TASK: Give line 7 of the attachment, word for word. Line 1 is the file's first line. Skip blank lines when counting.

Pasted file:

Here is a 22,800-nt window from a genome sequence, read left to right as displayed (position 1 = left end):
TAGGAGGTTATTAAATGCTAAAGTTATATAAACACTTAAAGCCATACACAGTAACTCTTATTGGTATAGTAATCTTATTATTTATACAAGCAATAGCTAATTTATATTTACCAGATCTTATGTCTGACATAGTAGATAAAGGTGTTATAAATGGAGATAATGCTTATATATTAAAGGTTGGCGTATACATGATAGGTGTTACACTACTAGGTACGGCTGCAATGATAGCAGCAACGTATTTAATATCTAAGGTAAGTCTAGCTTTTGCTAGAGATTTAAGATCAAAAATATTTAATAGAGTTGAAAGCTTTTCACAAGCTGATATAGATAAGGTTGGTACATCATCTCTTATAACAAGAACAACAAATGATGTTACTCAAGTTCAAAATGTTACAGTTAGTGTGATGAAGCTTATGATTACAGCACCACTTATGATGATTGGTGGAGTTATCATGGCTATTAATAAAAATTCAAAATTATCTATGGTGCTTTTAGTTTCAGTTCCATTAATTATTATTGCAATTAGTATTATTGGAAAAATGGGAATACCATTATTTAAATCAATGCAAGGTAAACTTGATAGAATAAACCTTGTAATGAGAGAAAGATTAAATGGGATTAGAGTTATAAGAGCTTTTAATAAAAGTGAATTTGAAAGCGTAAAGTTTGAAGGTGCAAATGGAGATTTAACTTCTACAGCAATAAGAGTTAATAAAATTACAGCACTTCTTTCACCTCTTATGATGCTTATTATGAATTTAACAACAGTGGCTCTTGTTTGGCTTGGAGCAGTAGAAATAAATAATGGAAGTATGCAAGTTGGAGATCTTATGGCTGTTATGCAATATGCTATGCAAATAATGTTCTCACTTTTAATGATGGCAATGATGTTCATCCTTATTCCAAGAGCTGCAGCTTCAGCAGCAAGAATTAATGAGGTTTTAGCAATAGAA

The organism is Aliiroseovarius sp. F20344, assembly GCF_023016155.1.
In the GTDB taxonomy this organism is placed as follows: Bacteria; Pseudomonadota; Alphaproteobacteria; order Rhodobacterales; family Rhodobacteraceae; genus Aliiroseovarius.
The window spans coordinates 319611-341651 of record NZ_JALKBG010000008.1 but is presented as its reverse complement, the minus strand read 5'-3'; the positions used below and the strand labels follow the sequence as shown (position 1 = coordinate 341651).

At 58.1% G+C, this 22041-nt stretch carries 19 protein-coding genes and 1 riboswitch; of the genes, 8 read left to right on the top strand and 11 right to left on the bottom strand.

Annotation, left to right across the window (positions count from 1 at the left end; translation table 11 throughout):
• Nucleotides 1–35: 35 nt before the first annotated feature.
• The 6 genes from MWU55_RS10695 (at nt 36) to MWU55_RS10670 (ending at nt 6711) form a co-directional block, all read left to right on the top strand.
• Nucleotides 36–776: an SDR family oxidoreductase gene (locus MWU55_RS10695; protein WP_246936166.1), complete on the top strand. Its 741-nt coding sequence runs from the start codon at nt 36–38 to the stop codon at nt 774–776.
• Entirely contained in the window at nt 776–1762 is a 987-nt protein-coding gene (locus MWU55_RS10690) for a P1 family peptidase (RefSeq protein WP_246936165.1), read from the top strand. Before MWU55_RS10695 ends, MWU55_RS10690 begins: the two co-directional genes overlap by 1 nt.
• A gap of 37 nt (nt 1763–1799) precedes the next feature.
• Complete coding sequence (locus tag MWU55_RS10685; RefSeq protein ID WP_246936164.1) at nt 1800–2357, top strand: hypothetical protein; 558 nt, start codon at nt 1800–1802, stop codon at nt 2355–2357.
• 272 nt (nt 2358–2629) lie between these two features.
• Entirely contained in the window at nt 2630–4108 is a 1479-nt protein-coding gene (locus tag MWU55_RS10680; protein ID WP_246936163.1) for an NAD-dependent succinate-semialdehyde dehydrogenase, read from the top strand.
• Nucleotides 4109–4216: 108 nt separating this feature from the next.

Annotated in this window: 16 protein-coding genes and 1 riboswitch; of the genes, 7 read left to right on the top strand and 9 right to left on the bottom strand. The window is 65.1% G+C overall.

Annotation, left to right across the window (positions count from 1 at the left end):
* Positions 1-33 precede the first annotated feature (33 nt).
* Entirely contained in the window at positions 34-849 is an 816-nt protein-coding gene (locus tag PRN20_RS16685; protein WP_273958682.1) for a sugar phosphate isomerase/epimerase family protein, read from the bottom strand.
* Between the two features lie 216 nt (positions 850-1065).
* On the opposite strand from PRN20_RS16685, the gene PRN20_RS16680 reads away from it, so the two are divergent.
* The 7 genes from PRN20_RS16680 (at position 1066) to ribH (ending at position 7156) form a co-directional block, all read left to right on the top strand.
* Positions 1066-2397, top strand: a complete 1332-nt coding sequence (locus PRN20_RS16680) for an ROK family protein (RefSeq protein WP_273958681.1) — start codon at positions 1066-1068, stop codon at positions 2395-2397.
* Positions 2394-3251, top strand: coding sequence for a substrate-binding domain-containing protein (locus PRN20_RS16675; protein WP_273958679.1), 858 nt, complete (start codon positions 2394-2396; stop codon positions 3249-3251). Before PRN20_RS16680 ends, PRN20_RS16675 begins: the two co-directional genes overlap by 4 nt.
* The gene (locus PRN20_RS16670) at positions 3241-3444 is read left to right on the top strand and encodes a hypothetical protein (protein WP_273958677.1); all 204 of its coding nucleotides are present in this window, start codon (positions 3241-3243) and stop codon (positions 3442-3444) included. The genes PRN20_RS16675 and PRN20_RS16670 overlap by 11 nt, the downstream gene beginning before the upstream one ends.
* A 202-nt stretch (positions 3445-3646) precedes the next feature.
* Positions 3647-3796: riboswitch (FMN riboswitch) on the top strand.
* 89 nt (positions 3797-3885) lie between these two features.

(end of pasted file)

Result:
Annotation, left to right across the window (positions count from 1 at the left end; translation table 11 throughout):